Given the documented role of the CypA target NS5A in binding and inhibiting PKR (Gale et al., 1997) and the proposed role of CypA in regulating PKR activity (Daito et al., 2014), we next evaluated a role for PKR in determining CypI potency against HCV. We first compared PKR expression and activation in HCV replicating Huh7 and Huh7.5 cells by western blot (Figure 7A–B). Importantly, PKR was more abundant in Huh7 cells, and, strikingly PKR T446 autophosphorylation (a marker of PKR activation) was observed in Huh7 but decreased in Huh7.5 cells (Figure 7A). We hypothesised that PKR may be impaired in sensing HCV RNA in Huh7.5 cells relative to the parental Huh7 cells. To test this hypothesis, we generated Huh7 PKR KO cell lines by CRISPR/Cas9 (Figure 7C) and evaluated the sensitivity of HCV to CypI inhibition in these cells. The antiviral potency of the CypI against HCV replication and HCVcc infection was markedly decreased (Figure 7D–E). These data are consistent with PKR contributing to CypI potency and confirm a role for PKR in the control of HCV replication. Importantly, CsA treatment failed to induce IFN-β mRNA expression in HCV-replicating PKR KO Huh7 cells (Figure 7F), further supporting the model in which induction of IFN, and anti-HCV restriction factors, is mediated through PKR in the presence of CypI. To confirm the role of PKR activity, we next tested CypI potency in Huh7 and Huh7.5 cells in the presence of the PKR inhibitor C16, which prevents PKR activation (Jammi et al., 2003). C16 decreased CsA potency in Huh7 cells, but not in Huh7 PKR KO cells (Figure 7G), and only minimally affected CsA potency against HCV in Huh7.5 cells (Figure 7—figure supplement 1).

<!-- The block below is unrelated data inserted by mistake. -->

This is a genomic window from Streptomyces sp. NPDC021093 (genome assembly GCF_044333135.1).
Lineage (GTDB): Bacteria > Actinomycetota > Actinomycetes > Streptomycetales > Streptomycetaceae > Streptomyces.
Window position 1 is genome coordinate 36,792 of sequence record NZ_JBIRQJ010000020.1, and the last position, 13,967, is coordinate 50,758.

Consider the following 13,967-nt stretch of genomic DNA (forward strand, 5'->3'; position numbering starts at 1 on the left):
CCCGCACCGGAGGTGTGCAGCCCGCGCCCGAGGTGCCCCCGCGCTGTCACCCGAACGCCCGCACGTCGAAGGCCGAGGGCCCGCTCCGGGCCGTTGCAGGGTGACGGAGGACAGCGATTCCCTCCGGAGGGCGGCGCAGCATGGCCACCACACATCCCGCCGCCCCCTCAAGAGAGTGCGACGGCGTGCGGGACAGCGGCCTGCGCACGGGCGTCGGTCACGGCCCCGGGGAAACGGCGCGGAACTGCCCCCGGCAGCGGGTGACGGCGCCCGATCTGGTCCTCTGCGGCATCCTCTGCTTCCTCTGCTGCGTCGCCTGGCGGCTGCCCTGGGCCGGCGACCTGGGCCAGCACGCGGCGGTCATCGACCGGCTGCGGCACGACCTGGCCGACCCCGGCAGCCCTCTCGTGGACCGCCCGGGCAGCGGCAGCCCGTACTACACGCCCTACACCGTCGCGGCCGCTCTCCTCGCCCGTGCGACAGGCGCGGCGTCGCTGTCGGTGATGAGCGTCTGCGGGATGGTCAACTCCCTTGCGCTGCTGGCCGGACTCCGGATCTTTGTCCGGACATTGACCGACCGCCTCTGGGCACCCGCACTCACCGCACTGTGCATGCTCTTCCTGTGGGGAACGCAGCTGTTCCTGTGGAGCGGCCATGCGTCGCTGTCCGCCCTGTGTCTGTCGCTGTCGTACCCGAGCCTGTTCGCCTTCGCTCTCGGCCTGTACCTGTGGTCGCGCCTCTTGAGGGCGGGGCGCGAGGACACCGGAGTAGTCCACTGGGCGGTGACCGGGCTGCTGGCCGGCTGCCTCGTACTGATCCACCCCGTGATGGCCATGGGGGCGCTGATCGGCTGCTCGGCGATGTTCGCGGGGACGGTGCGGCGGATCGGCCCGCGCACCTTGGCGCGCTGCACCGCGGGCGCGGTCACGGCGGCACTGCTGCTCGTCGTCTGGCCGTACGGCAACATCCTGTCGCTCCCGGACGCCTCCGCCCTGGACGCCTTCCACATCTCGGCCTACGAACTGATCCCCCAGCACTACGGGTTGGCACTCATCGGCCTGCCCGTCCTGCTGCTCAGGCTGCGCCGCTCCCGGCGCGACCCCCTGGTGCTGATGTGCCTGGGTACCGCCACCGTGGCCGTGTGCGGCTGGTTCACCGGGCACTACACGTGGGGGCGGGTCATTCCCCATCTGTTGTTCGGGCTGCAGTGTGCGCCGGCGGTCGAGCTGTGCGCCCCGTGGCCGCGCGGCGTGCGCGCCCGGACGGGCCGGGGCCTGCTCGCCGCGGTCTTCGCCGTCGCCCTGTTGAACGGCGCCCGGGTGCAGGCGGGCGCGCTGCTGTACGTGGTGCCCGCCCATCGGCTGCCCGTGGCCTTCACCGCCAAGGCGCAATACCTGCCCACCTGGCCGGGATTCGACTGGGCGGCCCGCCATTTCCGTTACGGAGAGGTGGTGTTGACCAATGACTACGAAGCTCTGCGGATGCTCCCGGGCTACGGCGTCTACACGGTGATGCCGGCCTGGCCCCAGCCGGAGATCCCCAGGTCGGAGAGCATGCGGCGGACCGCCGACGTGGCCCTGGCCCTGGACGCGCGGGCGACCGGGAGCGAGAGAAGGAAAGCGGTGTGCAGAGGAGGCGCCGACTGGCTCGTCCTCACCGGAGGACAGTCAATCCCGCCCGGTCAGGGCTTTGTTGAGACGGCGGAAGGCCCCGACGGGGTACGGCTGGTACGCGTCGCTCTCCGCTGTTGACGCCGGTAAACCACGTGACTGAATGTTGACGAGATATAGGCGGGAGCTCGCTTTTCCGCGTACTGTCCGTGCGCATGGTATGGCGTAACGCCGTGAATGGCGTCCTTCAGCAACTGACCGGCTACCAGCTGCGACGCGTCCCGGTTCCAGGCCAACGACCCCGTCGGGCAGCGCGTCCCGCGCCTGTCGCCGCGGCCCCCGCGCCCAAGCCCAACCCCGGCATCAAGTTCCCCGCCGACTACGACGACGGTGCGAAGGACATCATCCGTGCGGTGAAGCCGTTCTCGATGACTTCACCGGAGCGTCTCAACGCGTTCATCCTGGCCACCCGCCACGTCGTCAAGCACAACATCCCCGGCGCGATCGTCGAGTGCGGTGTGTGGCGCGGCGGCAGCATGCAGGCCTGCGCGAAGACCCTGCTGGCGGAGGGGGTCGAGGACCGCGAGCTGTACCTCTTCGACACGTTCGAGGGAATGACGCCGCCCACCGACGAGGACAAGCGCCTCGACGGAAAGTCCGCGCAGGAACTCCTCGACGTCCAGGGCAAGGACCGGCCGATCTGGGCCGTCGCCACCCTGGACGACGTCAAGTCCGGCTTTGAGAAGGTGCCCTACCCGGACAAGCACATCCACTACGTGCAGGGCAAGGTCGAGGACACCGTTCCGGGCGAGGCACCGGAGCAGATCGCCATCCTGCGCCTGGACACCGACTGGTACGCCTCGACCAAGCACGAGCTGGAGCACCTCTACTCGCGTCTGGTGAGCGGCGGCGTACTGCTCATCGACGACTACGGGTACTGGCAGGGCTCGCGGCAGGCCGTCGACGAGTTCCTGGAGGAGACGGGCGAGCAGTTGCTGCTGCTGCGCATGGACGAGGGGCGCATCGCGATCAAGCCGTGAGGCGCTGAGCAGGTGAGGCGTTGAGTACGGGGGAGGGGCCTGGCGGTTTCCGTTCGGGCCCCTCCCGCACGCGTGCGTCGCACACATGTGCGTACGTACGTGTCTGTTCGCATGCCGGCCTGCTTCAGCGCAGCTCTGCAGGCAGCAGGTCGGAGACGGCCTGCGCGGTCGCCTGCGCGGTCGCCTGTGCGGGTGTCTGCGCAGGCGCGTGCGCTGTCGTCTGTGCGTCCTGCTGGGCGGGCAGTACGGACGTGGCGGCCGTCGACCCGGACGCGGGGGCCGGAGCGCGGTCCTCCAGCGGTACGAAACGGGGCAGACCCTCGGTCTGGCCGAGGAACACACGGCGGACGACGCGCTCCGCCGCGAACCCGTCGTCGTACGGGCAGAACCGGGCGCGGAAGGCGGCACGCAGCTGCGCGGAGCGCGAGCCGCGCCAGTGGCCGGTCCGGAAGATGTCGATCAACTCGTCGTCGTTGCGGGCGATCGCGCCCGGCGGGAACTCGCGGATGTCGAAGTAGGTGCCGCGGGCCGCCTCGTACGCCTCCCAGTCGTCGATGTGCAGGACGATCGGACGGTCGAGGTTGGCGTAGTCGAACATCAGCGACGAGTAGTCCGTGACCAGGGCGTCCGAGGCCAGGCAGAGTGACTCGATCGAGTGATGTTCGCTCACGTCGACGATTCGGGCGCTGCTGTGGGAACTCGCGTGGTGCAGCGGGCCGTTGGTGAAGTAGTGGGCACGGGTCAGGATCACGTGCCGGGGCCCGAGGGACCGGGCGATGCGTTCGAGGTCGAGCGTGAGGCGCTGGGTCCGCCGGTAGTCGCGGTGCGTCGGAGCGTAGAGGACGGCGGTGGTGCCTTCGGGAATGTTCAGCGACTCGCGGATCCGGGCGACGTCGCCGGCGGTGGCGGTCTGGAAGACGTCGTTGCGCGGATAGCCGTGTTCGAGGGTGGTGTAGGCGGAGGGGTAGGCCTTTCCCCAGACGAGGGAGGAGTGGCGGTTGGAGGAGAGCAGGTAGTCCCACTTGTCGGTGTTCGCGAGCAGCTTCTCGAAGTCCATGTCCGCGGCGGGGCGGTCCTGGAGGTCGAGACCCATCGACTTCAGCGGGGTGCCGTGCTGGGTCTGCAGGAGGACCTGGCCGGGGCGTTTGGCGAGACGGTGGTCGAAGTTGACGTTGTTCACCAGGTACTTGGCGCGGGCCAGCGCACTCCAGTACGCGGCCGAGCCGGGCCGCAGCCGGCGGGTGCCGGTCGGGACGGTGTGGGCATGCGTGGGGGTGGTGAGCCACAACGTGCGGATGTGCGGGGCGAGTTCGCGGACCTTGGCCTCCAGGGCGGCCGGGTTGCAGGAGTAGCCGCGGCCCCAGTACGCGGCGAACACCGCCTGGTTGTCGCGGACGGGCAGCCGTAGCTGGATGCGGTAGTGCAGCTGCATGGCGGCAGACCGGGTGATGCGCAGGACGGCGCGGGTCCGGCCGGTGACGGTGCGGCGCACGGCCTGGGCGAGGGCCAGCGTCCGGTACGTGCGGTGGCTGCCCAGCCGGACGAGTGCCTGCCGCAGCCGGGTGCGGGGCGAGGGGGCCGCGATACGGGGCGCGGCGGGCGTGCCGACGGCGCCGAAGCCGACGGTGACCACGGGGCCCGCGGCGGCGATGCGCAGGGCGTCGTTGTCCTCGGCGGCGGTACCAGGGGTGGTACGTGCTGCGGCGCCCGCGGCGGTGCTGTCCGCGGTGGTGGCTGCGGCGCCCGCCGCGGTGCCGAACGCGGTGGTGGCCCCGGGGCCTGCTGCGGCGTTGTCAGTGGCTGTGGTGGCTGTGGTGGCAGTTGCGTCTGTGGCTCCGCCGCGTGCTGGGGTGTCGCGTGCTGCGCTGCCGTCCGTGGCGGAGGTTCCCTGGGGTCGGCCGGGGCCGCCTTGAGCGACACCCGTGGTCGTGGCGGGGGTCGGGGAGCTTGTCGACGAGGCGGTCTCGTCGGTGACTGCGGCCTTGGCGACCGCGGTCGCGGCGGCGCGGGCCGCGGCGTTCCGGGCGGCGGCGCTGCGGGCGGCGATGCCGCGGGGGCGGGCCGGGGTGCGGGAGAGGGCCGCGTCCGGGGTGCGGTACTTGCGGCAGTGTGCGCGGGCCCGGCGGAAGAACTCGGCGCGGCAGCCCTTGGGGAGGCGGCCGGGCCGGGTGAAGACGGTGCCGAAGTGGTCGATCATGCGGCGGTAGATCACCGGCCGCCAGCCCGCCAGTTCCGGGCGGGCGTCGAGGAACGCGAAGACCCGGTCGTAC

Figure 7 with 3 supplements see all
PKR modulates the antiviral potency of CypI against HCV.